All photos by Carlos Pareja, courtesy of Joe Dekni

this artist got a piece of machinery implanted in his cheekbones

i-D meets the Spanish cyborg pushing the boundaries of body modification.

by Raquel Zas
|
Oct 24 2018, 2:05pm

All photos by Carlos Pareja, courtesy of Joe Dekni

This article originally appeared on i-D Spain

The more entrenched technology becomes in our lives, the more people are beginning to think that cyborgs are just the logical next step in the evolution of humanity. Naturally, some people are choosing to put themselves at the forefront of this, by converting parts of their bodies to machinery.

One of those guys is artist Joe Dekni, who last week got a piece of machinery implanted in his cheekbones. The artificial organ was based on the echolocation sonar used by bats to identify objects in their environment, and is meant to allow Dekni to feel the vibrations of his surroundings. The operation took place at the Transpecies Society space in Barcelona and was part of a performance piece that also included an audiovisual installation.

At 22, Joe calls himself an "artist, or perhaps an alchemist," and attributes the ability to introduce this permanent addition to his body to Neil Harbisson — the first person to have been legally recognized as a cyborg by a government. "I was intrigued by the idea of being able to perceive the paranormal or the invisible. I decided to develop my sense of echolocation, which animals like bats or dolphins already have naturally," he explained to i-D Spain after the performance. The artist decided to make his operation public in an attempt to demonstrate that furthering your senses is just another option that people can have today — "just another way of living," as he put it.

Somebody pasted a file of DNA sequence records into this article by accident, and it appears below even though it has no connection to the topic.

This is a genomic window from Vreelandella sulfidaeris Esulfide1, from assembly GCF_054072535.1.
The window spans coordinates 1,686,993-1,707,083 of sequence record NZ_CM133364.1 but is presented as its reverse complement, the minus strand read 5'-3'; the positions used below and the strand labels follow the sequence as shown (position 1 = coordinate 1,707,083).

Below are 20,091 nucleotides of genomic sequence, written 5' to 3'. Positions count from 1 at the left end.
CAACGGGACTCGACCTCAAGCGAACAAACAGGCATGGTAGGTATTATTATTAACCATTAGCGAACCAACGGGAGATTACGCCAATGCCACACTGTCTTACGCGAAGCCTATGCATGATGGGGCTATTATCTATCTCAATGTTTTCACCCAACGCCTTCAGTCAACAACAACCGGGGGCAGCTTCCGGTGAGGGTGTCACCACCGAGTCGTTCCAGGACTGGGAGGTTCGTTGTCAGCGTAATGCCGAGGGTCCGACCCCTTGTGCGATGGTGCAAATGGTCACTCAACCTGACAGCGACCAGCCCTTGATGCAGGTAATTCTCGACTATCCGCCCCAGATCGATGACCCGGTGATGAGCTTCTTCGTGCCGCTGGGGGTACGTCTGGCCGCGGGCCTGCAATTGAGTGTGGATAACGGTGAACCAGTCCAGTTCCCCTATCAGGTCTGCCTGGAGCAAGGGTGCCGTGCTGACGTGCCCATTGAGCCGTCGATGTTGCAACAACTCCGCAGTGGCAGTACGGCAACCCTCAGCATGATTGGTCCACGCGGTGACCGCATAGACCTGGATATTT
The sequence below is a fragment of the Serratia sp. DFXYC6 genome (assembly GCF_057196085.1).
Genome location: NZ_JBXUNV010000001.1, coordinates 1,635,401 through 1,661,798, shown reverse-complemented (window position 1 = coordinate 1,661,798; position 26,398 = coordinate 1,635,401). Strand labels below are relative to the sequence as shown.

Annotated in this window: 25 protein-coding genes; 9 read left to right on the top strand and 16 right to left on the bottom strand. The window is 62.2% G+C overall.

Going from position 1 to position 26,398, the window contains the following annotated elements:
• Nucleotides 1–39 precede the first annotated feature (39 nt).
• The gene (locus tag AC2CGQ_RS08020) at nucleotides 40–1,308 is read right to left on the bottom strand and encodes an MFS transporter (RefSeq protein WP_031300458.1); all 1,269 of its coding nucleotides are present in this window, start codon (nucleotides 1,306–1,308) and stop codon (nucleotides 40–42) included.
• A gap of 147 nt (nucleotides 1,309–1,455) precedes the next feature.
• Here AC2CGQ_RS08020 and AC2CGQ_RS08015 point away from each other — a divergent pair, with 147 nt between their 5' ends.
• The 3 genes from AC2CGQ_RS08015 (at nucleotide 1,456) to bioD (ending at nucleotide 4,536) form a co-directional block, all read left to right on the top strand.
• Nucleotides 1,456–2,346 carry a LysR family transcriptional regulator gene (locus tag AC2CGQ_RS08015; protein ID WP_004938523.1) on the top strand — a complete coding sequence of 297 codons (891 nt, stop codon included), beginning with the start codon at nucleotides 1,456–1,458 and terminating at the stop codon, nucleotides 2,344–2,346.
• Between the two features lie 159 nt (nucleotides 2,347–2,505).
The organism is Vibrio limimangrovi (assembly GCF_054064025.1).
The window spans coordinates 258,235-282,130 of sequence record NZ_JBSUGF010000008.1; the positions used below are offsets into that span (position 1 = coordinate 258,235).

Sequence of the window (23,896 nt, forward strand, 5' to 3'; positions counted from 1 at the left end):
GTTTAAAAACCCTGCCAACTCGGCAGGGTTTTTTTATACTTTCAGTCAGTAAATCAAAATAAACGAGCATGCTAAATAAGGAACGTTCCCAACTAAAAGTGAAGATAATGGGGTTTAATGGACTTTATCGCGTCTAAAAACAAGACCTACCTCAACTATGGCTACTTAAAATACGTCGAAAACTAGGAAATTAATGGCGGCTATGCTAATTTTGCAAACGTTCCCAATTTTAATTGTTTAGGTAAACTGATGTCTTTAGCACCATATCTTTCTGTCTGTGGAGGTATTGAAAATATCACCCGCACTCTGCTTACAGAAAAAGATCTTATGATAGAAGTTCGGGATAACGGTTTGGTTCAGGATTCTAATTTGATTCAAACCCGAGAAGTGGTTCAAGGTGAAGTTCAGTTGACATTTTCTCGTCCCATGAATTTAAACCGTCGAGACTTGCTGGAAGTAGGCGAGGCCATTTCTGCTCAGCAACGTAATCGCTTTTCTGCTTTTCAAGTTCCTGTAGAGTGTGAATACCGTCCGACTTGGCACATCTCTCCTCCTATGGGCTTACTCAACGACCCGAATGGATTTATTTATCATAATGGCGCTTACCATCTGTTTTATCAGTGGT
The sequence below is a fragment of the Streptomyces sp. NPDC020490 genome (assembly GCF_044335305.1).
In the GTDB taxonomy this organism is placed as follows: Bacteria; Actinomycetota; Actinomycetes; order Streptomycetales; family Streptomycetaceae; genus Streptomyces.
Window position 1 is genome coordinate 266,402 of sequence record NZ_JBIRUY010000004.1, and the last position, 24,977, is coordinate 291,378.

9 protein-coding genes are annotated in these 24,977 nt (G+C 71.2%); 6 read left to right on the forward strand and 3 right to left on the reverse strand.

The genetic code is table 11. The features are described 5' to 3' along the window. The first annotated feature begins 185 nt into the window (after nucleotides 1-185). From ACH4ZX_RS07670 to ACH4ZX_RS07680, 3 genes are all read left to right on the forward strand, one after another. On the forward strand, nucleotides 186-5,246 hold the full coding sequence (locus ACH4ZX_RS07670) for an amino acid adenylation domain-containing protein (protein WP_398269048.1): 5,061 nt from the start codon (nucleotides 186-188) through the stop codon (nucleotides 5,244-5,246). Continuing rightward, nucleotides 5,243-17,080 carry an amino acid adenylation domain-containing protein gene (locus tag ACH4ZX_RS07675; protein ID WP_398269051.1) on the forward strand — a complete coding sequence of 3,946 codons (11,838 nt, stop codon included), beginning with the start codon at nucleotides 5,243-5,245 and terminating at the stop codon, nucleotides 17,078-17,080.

"The first thing I felt upon receiving the vibrations was a burning sensation followed by a feeling of satisfaction. It was similar to what you might feel when getting a tattooing but more intense. Then I felt happiness and pain at the same time," he added. "Cyborg technology is offering us a look into the unknown. My purpose with this project is to perceive the nonphysical or paranormal so I can find further avenues of self-development."

Hopefully, in the future, cyborg technology will help more people improve their lives. And that is ultimately the goal of Harbisson's Cyborg Foundation: "to be part of the progress."

More images from Joe Dekni's performance below:

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Neil Harbisson
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